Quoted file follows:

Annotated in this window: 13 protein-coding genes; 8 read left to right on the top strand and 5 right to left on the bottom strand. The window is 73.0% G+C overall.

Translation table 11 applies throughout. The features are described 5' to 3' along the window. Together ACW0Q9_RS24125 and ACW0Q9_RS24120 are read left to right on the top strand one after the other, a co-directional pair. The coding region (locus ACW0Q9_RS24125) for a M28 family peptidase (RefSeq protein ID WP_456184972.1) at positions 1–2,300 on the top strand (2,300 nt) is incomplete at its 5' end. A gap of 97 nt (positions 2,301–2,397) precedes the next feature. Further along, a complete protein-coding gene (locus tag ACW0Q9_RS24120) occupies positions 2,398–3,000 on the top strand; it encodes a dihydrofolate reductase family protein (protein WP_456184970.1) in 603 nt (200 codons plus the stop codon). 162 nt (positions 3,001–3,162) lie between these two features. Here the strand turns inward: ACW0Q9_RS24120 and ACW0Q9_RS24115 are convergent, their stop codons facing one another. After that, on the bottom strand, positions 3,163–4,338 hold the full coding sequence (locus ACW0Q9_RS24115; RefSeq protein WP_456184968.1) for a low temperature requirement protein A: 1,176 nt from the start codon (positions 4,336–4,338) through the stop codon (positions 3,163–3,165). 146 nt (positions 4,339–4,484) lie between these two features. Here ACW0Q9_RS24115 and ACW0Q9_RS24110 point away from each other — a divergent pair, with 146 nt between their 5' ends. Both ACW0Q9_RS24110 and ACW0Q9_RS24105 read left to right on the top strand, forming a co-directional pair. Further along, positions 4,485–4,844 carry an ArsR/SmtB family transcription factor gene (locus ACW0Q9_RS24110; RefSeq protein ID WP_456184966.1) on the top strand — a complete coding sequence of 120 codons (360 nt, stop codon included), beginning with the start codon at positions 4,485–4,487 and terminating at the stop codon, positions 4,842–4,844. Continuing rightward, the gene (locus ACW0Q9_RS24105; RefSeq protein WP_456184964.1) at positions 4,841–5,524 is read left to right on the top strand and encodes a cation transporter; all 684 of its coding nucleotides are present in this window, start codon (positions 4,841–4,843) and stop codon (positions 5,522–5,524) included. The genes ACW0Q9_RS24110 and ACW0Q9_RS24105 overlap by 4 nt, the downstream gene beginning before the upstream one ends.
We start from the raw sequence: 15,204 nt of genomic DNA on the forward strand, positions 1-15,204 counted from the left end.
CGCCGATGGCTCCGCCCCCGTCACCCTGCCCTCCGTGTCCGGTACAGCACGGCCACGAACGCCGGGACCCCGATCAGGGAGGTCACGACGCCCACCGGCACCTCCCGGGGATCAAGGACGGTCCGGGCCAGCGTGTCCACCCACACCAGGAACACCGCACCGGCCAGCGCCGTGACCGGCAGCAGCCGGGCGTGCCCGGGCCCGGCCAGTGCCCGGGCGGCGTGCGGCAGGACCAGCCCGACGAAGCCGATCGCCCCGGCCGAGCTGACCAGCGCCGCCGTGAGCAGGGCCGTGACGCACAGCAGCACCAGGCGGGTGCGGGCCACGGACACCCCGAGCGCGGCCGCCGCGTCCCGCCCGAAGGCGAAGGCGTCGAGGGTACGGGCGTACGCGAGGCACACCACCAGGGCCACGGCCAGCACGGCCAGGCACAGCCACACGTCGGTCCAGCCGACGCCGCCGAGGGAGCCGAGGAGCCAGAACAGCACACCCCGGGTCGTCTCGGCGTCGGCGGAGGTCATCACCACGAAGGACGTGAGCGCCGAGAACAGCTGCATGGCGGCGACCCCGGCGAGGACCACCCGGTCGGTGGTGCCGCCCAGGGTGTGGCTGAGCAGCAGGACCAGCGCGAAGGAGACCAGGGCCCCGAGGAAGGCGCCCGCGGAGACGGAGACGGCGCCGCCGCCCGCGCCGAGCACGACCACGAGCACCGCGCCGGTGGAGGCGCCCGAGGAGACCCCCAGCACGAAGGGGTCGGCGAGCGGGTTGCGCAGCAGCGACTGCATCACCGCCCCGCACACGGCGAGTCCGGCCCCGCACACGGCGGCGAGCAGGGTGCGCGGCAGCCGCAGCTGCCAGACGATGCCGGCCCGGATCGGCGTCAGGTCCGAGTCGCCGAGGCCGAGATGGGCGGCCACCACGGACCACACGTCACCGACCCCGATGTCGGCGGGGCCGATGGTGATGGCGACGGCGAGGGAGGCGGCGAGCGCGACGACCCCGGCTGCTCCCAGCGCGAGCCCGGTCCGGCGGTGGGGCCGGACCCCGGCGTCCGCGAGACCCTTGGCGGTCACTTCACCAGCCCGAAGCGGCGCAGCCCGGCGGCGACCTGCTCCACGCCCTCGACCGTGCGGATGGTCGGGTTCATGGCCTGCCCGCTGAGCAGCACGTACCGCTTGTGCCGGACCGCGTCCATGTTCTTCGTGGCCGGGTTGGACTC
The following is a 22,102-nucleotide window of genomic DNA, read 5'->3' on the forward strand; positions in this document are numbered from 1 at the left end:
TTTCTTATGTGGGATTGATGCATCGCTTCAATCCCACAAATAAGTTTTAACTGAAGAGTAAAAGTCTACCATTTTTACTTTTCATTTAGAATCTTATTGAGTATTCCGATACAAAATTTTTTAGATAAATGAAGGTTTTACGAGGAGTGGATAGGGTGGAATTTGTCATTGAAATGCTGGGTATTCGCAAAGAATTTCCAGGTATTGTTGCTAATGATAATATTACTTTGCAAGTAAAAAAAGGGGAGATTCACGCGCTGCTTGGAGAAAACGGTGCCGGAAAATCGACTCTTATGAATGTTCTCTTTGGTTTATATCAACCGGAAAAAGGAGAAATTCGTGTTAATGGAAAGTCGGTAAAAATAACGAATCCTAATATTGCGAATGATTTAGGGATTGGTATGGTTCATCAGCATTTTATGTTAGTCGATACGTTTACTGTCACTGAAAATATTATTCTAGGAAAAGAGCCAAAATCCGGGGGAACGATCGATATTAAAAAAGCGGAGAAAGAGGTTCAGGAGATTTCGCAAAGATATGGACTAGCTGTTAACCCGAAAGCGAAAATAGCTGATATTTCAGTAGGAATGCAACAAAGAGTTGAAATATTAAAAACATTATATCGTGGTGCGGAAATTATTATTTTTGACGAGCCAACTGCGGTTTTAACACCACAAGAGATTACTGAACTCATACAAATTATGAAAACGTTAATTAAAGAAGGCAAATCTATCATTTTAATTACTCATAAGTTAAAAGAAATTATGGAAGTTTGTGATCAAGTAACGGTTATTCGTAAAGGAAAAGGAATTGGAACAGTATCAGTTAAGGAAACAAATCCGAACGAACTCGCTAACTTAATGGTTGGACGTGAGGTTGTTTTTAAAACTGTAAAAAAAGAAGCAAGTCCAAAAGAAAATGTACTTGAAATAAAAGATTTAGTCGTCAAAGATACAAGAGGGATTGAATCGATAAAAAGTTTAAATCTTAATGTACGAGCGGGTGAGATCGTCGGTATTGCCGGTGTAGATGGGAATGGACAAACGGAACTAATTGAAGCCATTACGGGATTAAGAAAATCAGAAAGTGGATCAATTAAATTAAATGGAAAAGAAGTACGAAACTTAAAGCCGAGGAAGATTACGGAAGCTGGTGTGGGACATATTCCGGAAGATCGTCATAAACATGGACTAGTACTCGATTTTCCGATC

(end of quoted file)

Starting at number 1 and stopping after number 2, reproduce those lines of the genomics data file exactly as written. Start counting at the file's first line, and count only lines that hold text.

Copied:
Annotated in this window: 13 protein-coding genes; 8 read left to right on the top strand and 5 right to left on the bottom strand. The window is 73.0% G+C overall.

Translation table 11 applies throughout. The features are described 5' to 3' along the window. Together ACW0Q9_RS24125 and ACW0Q9_RS24120 are read left to right on the top strand one after the other, a co-directional pair. The coding region (locus ACW0Q9_RS24125) for a M28 family peptidase (RefSeq protein ID WP_456184972.1) at positions 1–2,300 on the top strand (2,300 nt) is incomplete at its 5' end. A gap of 97 nt (positions 2,301–2,397) precedes the next feature. Further along, a complete protein-coding gene (locus tag ACW0Q9_RS24120) occupies positions 2,398–3,000 on the top strand; it encodes a dihydrofolate reductase family protein (protein WP_456184970.1) in 603 nt (200 codons plus the stop codon). 162 nt (positions 3,001–3,162) lie between these two features. Here the strand turns inward: ACW0Q9_RS24120 and ACW0Q9_RS24115 are convergent, their stop codons facing one another. After that, on the bottom strand, positions 3,163–4,338 hold the full coding sequence (locus ACW0Q9_RS24115; RefSeq protein WP_456184968.1) for a low temperature requirement protein A: 1,176 nt from the start codon (positions 4,336–4,338) through the stop codon (positions 3,163–3,165). 146 nt (positions 4,339–4,484) lie between these two features. Here ACW0Q9_RS24115 and ACW0Q9_RS24110 point away from each other — a divergent pair, with 146 nt between their 5' ends. Both ACW0Q9_RS24110 and ACW0Q9_RS24105 read left to right on the top strand, forming a co-directional pair. Further along, positions 4,485–4,844 carry an ArsR/SmtB family transcription factor gene (locus ACW0Q9_RS24110; RefSeq protein ID WP_456184966.1) on the top strand — a complete coding sequence of 120 codons (360 nt, stop codon included), beginning with the start codon at positions 4,485–4,487 and terminating at the stop codon, positions 4,842–4,844. Continuing rightward, the gene (locus ACW0Q9_RS24105; RefSeq protein WP_456184964.1) at positions 4,841–5,524 is read left to right on the top strand and encodes a cation transporter; all 684 of its coding nucleotides are present in this window, start codon (positions 4,841–4,843) and stop codon (positions 5,522–5,524) included. The genes ACW0Q9_RS24110 and ACW0Q9_RS24105 overlap by 4 nt, the downstream gene beginning before the upstream one ends.